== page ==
Where lead single “justified” falters for its unconvincing rhymes (bland couplet “If I cry just a little/And then laugh in the middle” is disappointing at best), the simplicity of Kacey’s turn of phrase sometimes works to her advantage. Ballad “hookup scene” is equal parts unpretentious and beautifully touching: “So if you’ve got someone to love/And you’ve almost given up/Hold on tight despite the way they make you mad… ‘Cause I wish I would’ve known I didn’t have it so bad”. When she is at her most vulnerable, this collection is at its most impactful. For all its lyrical shortcomings, though, star-crossed is an immersive album that remains irresistibly atmospheric from start to finish – it’s a vibey gem underpinned by synths, ethereal harmonies and drum loops that features just enough interesting production choices to veil the less imaginative lyrical moments. Where Golden Hour succeeded because of its immediacy, star-crossed is a grower, and that’s probably for the best.

The 'star-crossed' film features guest appearances from Eugene Levy, Princess Nokia, Meg Stalter, and Symone

What ties these two very different records together is the fact that they are both visual albums – each was released in parallel with a fifty-minute film, in which they expanded upon their musical visions. These projects have both been praised as “ambitious”, “arty”, and “accomplished” since their release, and it would indeed seem that Halsey and Kacey Musgraves’ creative flair and watertight attention to detail has translated well onto the screen. However, their overall success is exceptionally limited by the fact that – unless every listener is willing and able to subscribe to multiple streaming platforms at will – these films can be described as anything but accessible.

'If I Can't Have Love, I Want Power' / Illustration by Flo Brockman

The sensational rise of streaming services has come hand-in-hand with the rise of the visual album. In this online era, in which people rarely purchase albums and often struggle to put a face to the songs on their playlists, artists’ identities are growing increasingly distanced from their musical product, and in response, some have doubled down, turning to visual media as another form of self-expression. But this comes at a price. Given the sheer domination of these pay-monthly services across all forms of media, any excuse to outplay the competition is blindly grasped at by music executives, and exclusive releases of all varieties are poached by Apple Music, Spotify, and Tidal. Visual albums are not immune to this trend: Beyoncé’s industry-shaking Lemonade was initially a Tidal-only release, and Billie Eilish’s latest A Love Letter to Los Angeles is exclusive to Disney+.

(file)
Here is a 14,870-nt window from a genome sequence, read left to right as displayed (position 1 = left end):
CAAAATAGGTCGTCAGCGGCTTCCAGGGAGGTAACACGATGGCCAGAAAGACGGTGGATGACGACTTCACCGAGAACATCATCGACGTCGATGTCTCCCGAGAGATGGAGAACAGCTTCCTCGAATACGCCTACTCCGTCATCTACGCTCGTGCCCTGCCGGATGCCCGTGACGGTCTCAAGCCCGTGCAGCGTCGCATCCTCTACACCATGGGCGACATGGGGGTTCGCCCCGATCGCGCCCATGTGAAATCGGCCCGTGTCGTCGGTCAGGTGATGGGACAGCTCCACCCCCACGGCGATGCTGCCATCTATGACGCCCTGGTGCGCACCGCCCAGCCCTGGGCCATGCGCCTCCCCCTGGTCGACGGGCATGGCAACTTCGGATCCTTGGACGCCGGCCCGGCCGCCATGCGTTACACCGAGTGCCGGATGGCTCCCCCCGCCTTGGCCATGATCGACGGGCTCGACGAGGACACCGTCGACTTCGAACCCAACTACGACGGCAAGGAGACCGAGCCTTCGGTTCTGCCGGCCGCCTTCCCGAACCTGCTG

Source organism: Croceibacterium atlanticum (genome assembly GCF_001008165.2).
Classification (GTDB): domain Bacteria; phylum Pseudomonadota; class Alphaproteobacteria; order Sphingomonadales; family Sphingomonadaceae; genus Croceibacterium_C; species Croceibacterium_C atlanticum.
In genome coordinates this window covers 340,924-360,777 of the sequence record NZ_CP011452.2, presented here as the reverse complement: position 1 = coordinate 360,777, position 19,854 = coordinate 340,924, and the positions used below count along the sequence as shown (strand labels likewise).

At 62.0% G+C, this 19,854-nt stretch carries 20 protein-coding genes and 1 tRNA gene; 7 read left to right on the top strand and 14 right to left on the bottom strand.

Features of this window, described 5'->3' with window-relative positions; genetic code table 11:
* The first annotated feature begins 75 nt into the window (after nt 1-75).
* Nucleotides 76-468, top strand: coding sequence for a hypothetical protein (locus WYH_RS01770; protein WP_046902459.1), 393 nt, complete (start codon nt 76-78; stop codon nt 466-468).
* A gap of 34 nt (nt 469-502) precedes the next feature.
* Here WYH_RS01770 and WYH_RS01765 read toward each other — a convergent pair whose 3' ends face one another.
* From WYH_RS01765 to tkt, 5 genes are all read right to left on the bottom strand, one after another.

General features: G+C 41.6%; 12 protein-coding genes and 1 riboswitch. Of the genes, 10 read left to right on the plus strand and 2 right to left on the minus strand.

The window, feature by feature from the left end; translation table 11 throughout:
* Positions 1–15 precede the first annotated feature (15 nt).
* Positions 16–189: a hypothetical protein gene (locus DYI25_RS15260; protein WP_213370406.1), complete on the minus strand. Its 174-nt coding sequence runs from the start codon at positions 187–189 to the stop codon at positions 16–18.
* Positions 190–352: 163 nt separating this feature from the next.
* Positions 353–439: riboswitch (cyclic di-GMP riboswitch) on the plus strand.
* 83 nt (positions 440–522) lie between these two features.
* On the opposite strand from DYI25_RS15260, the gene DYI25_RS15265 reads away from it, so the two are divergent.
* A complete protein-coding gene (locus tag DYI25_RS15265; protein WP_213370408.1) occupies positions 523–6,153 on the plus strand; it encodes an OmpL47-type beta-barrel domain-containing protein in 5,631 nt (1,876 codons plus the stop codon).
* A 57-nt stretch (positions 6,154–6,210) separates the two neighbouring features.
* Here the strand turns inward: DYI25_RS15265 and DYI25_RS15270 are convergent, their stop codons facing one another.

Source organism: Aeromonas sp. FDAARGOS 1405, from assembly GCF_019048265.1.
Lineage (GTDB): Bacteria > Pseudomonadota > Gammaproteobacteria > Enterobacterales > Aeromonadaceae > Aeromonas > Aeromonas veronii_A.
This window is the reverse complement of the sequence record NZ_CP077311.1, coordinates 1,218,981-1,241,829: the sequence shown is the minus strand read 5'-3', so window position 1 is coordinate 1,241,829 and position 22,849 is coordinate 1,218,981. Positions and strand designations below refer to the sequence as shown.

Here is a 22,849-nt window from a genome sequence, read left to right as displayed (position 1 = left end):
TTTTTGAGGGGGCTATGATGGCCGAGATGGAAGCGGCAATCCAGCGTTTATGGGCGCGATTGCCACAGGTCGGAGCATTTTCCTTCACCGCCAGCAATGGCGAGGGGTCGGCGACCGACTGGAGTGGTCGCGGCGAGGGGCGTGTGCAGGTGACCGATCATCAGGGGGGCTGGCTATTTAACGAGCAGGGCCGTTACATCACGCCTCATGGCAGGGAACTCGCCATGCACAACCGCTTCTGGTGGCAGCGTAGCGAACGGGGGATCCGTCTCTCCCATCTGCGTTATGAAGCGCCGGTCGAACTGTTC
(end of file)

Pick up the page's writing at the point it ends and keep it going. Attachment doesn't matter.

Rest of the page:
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It’s no surprise, then, that Kacey Musgraves’ new star-crossed film is exclusive to Paramount+ in the US, and while Halsey initially sidestepped this by releasing her film exclusively in cinemas, most fans likely don’t live near one of the IMAX venues chosen, and the film has now predictably been acquired by another US streaming service, HBO. Financially, these deals are logical – star-crossed and If I Can’t Have Love… are higher-budget projects, and only the promise of profitability would have permitted their release. But it still begs the wider question: who exactly are the artists trying to reach? And why isn’t the answer ‘as many people as possible’? While some lucky fans will have been able to watch and re-watch the films at will, many won’t, and the broader implications of this for the future of music are more than a little concerning. After all, who knows how long it’ll be before more artists begin to release not only films but also entire albums exclusively on, say, Apple Music, if Apple threaten (sorry, offer) them with enough money. Audiences will have to either pay five pounds a month for every subscription service, or not hear new music at all. And if even Kacey Musgraves and Halsey, who have composed these two passion projects wholly from the heart, can’t escape this business backdrop, then creating music for the sheer joy of it might well be a concept on the verge of extinction. These days, it seems it’s marketability over all else – or else.

Regardless of the dry corporate dialogue which has accompanied it, the rise of the visual album in popular culture has undoubtedly injected new life into twenty-first century music, and of course many will have enjoyed the films star-crossed and If I Can’t Have Love, I Want Power. However, as singer Miranda Lambert so astutely pointed out in her own Marfa Tapes film earlier this year, “Everything doesn’t have to be a business decision”. Truer words have never been spoken – I just can’t help but wish for a future in which both record labels and streaming services agree.